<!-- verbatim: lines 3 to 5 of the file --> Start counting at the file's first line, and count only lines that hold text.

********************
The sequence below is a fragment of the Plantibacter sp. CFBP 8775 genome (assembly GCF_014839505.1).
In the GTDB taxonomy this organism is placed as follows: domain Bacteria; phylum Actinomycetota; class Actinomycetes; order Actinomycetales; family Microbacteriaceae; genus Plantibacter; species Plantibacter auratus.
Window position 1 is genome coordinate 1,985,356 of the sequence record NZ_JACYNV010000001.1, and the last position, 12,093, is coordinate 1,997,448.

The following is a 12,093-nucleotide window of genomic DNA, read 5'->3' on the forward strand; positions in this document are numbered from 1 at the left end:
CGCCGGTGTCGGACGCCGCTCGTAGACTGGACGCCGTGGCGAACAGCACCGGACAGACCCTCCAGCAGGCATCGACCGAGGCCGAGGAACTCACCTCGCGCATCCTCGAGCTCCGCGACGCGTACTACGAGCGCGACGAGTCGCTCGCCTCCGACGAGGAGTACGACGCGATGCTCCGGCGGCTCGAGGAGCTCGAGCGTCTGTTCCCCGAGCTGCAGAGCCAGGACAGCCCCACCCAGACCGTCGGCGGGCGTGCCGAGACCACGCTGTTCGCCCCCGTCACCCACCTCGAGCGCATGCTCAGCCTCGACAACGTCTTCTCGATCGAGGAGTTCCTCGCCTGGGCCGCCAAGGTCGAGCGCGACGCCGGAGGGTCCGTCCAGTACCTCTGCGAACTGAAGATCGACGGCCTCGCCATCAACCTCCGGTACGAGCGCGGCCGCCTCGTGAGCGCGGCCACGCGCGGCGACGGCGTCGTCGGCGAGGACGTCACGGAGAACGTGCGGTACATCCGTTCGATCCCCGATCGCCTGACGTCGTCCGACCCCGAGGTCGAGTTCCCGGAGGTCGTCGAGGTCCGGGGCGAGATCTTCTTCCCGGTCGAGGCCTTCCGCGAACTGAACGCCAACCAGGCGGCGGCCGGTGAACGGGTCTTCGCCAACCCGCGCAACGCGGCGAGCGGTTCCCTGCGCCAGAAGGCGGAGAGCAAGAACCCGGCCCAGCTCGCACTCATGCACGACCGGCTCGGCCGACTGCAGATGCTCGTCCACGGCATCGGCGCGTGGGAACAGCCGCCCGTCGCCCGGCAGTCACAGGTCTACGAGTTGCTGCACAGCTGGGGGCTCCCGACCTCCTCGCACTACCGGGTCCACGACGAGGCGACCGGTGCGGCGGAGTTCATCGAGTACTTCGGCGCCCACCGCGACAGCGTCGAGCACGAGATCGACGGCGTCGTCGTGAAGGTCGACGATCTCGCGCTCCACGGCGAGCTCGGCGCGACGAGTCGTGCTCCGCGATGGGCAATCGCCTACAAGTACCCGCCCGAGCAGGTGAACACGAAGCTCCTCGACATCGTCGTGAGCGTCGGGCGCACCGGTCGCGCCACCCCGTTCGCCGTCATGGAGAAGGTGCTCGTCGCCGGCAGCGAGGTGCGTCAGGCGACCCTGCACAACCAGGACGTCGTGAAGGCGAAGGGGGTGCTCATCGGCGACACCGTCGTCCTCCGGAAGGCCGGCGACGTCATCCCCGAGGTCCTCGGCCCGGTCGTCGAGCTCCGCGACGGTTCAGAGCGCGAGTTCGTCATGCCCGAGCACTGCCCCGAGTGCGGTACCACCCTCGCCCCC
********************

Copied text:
Window position 1 is genome coordinate 1,985,356 of the sequence record NZ_JACYNV010000001.1, and the last position, 12,093, is coordinate 1,997,448.

The following is a 12,093-nucleotide window of genomic DNA, read 5'->3' on the forward strand; positions in this document are numbered from 1 at the left end:
CGCCGGTGTCGGACGCCGCTCGTAGACTGGACGCCGTGGCGAACAGCACCGGACAGACCCTCCAGCAGGCATCGACCGAGGCCGAGGAACTCACCTCGCGCATCCTCGAGCTCCGCGACGCGTACTACGAGCGCGACGAGTCGCTCGCCTCCGACGAGGAGTACGACGCGATGCTCCGGCGGCTCGAGGAGCTCGAGCGTCTGTTCCCCGAGCTGCAGAGCCAGGACAGCCCCACCCAGACCGTCGGCGGGCGTGCCGAGACCACGCTGTTCGCCCCCGTCACCCACCTCGAGCGCATGCTCAGCCTCGACAACGTCTTCTCGATCGAGGAGTTCCTCGCCTGGGCCGCCAAGGTCGAGCGCGACGCCGGAGGGTCCGTCCAGTACCTCTGCGAACTGAAGATCGACGGCCTCGCCATCAACCTCCGGTACGAGCGCGGCCGCCTCGTGAGCGCGGCCACGCGCGGCGACGGCGTCGTCGGCGAGGACGTCACGGAGAACGTGCGGTACATCCGTTCGATCCCCGATCGCCTGACGTCGTCCGACCCCGAGGTCGAGTTCCCGGAGGTCGTCGAGGTCCGGGGCGAGATCTTCTTCCCGGTCGAGGCCTTCCGCGAACTGAACGCCAACCAGGCGGCGGCCGGTGAACGGGTCTTCGCCAACCCGCGCAACGCGGCGAGCGGTTCCCTGCGCCAGAAGGCGGAGAGCAAGAACCCGGCCCAGCTCGCACTCATGCACGACCGGCTCGGCCGACTGCAGATGCTCGTCCACGGCATCGGCGCGTGGGAACAGCCGCCCGTCGCCCGGCAGTCACAGGTCTACGAGTTGCTGCACAGCTGGGGGCTCCCGACCTCCTCGCACTACCGGGTCCACGACGAGGCGACCGGTGCGGCGGAGTTCATCGAGTACTTCGGCGCCCACCGCGACAGCGTCGAGCACGAGATCGACGGCGTCGTCGTGAAGGTCGACGATCTCGCGCTCCACGGCGAGCTCGGCGCGACGAGTCGTGCTCCGCGATGGGCAATCGCCTACAAGTACCCGCCCGAGCAGGTGAACACGAAGCTCCTCGACATCGTCGTGAGCGTCGGGCGCACCGGTCGCGCCACCCCGTTCGCCGTCATGGAGAAGGTGCTCGTCGCCGGCAGCGAGGTGCGTCAGGCGACCCTGCACAACCAGGACGTCGTGAAGGCGAAGGGGGTGCTCATCGGCGACACCGTCGTCCTCCGGAAGGCCGGCGACGTCATCCCCGAGGTCCTCGGCCCGGTCGTCGAGCTCCGCGACGGTTCAGAGCGCGAGTTCGTCATGCCCGAGCACTGCCCCGAGTGCGGTACCACCCTCGCCCCC